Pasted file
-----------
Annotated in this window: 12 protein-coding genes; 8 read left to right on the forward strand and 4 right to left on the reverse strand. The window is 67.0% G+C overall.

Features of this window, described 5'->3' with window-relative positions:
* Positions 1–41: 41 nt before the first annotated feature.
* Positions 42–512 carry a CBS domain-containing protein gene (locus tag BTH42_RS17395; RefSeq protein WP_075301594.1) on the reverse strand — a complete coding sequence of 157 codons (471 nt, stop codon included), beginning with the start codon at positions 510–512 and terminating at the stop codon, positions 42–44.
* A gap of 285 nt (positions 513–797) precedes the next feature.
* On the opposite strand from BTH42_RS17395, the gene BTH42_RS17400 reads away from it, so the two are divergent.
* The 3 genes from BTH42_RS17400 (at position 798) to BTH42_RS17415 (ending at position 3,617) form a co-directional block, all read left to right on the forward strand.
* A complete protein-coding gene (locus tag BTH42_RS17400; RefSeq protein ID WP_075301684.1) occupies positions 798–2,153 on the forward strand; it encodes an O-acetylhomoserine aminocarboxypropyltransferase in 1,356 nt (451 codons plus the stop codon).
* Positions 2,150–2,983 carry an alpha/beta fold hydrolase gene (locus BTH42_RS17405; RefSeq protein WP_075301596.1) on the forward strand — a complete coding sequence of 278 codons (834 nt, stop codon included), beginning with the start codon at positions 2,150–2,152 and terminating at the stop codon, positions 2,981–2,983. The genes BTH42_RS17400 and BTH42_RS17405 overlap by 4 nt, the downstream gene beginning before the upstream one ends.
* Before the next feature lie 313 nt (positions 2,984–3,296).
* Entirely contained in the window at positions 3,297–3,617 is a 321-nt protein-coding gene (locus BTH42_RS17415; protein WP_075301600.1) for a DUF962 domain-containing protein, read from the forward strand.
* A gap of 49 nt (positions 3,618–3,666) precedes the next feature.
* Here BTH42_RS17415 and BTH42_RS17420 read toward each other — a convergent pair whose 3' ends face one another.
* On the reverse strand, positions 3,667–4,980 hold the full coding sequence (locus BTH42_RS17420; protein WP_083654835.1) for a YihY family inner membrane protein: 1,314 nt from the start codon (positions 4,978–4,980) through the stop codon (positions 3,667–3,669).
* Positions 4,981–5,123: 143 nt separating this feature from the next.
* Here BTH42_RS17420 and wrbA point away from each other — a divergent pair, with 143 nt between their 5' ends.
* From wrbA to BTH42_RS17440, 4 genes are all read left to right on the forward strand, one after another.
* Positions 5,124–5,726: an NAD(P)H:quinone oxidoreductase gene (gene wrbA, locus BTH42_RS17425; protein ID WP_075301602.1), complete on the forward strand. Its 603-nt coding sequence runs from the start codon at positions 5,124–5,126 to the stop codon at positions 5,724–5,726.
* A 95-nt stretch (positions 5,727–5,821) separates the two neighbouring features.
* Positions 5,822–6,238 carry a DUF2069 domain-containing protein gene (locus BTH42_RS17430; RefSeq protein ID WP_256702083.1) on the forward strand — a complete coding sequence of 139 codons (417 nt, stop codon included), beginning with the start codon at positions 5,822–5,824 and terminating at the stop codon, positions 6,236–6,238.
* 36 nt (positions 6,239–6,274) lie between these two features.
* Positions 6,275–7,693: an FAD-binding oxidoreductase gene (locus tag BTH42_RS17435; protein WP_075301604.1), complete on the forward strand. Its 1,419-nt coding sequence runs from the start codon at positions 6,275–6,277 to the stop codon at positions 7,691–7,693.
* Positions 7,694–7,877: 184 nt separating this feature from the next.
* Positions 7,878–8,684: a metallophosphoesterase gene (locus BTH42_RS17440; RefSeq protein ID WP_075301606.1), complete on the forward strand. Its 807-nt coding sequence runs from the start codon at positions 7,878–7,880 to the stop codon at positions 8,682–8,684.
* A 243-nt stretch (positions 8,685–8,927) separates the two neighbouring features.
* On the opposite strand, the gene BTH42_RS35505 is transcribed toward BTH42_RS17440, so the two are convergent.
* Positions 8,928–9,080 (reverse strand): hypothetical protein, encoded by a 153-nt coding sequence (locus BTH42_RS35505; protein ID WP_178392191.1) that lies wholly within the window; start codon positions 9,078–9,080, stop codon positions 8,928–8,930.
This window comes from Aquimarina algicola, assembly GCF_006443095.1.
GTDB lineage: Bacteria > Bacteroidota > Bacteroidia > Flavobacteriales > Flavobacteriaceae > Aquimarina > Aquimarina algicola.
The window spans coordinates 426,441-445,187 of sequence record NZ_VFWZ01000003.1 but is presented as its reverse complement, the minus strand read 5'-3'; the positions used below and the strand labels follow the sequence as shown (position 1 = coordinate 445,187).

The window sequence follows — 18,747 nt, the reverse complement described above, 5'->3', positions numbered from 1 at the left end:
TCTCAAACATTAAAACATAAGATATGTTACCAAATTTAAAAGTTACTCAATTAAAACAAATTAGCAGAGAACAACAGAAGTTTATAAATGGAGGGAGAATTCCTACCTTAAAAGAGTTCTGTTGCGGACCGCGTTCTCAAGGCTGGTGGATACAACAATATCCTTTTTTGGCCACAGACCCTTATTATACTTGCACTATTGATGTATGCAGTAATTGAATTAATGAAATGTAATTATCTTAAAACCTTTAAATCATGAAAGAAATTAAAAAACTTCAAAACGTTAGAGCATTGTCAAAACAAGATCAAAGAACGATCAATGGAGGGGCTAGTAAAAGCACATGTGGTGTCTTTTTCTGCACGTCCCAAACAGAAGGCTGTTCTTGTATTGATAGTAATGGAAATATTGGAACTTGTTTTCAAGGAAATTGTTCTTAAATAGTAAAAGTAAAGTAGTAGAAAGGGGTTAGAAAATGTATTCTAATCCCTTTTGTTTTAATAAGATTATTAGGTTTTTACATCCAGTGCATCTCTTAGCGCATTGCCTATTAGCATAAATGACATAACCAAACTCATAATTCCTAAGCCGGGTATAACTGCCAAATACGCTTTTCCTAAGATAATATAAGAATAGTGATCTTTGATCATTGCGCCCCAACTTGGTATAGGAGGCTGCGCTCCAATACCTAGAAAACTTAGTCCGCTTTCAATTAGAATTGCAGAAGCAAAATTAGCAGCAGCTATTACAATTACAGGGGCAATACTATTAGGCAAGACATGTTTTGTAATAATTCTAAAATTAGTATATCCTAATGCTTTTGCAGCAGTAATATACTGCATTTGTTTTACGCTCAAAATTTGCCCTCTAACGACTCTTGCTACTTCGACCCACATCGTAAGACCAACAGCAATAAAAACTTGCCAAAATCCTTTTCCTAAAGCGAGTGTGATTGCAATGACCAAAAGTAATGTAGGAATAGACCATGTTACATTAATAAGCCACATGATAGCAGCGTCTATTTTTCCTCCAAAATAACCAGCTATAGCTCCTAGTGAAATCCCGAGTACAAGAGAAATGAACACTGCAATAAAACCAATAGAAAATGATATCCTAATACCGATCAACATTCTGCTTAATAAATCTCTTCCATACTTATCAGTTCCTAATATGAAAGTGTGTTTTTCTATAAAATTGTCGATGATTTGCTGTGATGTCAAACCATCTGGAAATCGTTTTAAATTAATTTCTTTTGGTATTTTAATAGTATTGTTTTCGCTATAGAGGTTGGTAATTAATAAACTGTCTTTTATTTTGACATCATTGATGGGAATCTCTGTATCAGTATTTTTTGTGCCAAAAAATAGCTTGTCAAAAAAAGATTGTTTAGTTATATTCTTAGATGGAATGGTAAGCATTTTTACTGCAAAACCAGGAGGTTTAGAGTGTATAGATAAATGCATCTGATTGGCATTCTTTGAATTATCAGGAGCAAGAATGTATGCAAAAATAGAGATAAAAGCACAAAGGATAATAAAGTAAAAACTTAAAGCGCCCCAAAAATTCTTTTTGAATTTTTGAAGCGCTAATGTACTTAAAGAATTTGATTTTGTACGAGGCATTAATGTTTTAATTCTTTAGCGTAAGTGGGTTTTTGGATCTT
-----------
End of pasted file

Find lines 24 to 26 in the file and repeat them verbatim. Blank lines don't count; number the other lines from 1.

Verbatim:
* Positions 7,878–8,684: a metallophosphoesterase gene (locus BTH42_RS17440; RefSeq protein ID WP_075301606.1), complete on the forward strand. Its 807-nt coding sequence runs from the start codon at positions 7,878–7,880 to the stop codon at positions 8,682–8,684.
* A 243-nt stretch (positions 8,685–8,927) separates the two neighbouring features.
* On the opposite strand, the gene BTH42_RS35505 is transcribed toward BTH42_RS17440, so the two are convergent.